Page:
Often used synonymously with post-modernity or neo-liberalization, this term houses within it several definitions, contradictions, and overlaps. One of several contested definitions of globalization is the economic and cultural integration of the globe, facilitated by rapid changes in technology that make way for new modes of communication and the creation of a “world market.” Advances in transportation, information, and communication technologies enable globalization, which is thought to advance at a rate parallel to that of industrial and economic growth. The centrality of networks, as opposed to physical territory, plays a key role in undermining national boundaries which in turn leads not only to a new, global market, but also to communities that are no longer determined by physical proximity or older, spatially delimited forms of communication.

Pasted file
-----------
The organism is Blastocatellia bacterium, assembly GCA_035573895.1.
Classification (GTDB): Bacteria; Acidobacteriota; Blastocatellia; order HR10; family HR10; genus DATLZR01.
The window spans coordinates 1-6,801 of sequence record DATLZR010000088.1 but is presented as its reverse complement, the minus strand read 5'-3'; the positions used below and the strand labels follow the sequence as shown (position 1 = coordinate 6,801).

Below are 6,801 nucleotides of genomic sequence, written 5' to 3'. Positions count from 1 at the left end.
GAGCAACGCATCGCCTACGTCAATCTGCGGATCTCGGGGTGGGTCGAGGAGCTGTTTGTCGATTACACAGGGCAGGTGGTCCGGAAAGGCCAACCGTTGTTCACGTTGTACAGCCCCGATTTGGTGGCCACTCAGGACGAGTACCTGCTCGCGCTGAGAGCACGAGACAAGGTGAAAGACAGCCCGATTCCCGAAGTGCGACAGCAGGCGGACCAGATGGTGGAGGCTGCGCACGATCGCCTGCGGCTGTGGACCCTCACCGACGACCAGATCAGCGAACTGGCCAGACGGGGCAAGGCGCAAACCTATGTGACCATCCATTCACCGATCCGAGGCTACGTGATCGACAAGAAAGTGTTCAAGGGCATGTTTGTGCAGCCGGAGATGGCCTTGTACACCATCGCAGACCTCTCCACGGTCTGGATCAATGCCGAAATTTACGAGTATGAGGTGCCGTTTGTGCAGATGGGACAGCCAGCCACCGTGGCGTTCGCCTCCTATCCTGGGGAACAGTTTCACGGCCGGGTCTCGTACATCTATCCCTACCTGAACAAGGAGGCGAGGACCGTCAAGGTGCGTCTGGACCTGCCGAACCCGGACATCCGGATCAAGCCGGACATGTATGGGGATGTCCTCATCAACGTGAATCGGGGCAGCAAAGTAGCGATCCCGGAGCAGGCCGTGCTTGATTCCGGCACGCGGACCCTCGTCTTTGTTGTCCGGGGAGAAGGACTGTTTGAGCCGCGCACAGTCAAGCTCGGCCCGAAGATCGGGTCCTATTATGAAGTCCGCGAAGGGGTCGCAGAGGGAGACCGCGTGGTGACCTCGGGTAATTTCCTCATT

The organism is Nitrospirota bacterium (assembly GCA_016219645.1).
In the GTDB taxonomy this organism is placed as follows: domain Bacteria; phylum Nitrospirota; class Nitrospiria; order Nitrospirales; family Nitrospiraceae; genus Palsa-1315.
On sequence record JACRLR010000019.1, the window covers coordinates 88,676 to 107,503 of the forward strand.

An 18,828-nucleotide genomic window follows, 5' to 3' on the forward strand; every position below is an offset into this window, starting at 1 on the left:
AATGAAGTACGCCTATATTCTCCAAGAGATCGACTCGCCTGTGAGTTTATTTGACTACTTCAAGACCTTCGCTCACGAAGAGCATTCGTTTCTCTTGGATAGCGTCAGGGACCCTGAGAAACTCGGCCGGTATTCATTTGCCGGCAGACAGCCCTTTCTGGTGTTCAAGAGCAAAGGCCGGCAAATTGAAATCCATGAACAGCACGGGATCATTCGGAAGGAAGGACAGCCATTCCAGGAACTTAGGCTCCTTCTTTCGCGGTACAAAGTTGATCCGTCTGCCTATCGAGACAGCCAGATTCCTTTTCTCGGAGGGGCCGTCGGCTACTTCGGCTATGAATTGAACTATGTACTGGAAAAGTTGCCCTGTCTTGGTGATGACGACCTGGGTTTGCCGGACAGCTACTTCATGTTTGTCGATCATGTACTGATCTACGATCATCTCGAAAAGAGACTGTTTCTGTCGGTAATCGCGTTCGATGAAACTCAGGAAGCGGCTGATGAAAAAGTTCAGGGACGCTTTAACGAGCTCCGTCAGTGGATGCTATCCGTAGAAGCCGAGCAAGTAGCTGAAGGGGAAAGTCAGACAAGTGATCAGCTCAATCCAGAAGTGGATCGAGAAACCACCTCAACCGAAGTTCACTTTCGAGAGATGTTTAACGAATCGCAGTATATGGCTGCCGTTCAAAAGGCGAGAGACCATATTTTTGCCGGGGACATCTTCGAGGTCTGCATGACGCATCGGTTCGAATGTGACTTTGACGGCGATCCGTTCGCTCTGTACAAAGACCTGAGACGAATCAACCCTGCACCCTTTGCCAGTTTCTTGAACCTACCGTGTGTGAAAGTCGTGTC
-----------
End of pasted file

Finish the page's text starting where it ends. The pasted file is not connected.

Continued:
In a more critical sense, globalization is a conceptual framework for understanding a turning point in the history of human experience, which Michael Hardt and Antonio Negri (2000) have termed Empire. Empire is a name for sovereignty in a globalized world. It is a world-wide and deterritorializing apparatus of control. It is necessary to acknowledge the ways in which globalization’s supposed diffusion of information, access, goods, and visibility still follows the hierarchies of a pre-globalization era. Patterns of flow of information and goods has created a form of new imperialism wherein the developed world holds dominance and power, and is thus able to force its market logic and its “products” more easily on the developing world.